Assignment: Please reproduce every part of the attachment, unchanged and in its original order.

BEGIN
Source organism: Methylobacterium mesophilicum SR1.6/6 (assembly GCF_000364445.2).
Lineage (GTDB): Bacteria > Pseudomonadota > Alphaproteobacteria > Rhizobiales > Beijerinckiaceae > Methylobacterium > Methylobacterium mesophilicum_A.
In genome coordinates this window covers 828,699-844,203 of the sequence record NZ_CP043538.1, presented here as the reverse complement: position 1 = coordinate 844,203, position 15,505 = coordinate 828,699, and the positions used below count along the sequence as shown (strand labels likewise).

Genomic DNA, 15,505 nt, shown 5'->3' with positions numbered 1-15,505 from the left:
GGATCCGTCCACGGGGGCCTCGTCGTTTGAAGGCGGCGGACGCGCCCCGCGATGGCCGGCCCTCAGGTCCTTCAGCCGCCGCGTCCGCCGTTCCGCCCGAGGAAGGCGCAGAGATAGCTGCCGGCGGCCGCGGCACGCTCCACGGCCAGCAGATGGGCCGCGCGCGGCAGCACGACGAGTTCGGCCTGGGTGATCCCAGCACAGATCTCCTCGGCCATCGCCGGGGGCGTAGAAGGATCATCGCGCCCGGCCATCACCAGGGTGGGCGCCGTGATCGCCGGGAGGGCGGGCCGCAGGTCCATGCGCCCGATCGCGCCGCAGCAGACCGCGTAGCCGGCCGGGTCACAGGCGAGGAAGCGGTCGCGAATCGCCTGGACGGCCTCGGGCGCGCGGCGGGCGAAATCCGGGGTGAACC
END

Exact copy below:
Source organism: Methylobacterium mesophilicum SR1.6/6 (assembly GCF_000364445.2).
Lineage (GTDB): Bacteria > Pseudomonadota > Alphaproteobacteria > Rhizobiales > Beijerinckiaceae > Methylobacterium > Methylobacterium mesophilicum_A.
In genome coordinates this window covers 828,699-844,203 of the sequence record NZ_CP043538.1, presented here as the reverse complement: position 1 = coordinate 844,203, position 15,505 = coordinate 828,699, and the positions used below count along the sequence as shown (strand labels likewise).

Genomic DNA, 15,505 nt, shown 5'->3' with positions numbered 1-15,505 from the left:
GGATCCGTCCACGGGGGCCTCGTCGTTTGAAGGCGGCGGACGCGCCCCGCGATGGCCGGCCCTCAGGTCCTTCAGCCGCCGCGTCCGCCGTTCCGCCCGAGGAAGGCGCAGAGATAGCTGCCGGCGGCCGCGGCACGCTCCACGGCCAGCAGATGGGCCGCGCGCGGCAGCACGACGAGTTCGGCCTGGGTGATCCCAGCACAGATCTCCTCGGCCATCGCCGGGGGCGTAGAAGGATCATCGCGCCCGGCCATCACCAGGGTGGGCGCCGTGATCGCCGGGAGGGCGGGCCGCAGGTCCATGCGCCCGATCGCGCCGCAGCAGACCGCGTAGCCGGCCGGGTCACAGGCGAGGAAGCGGTCGCGAATCGCCTGGACGGCCTCGGGCGCGCGGCGGGCGAAATCCGGGGTGAACC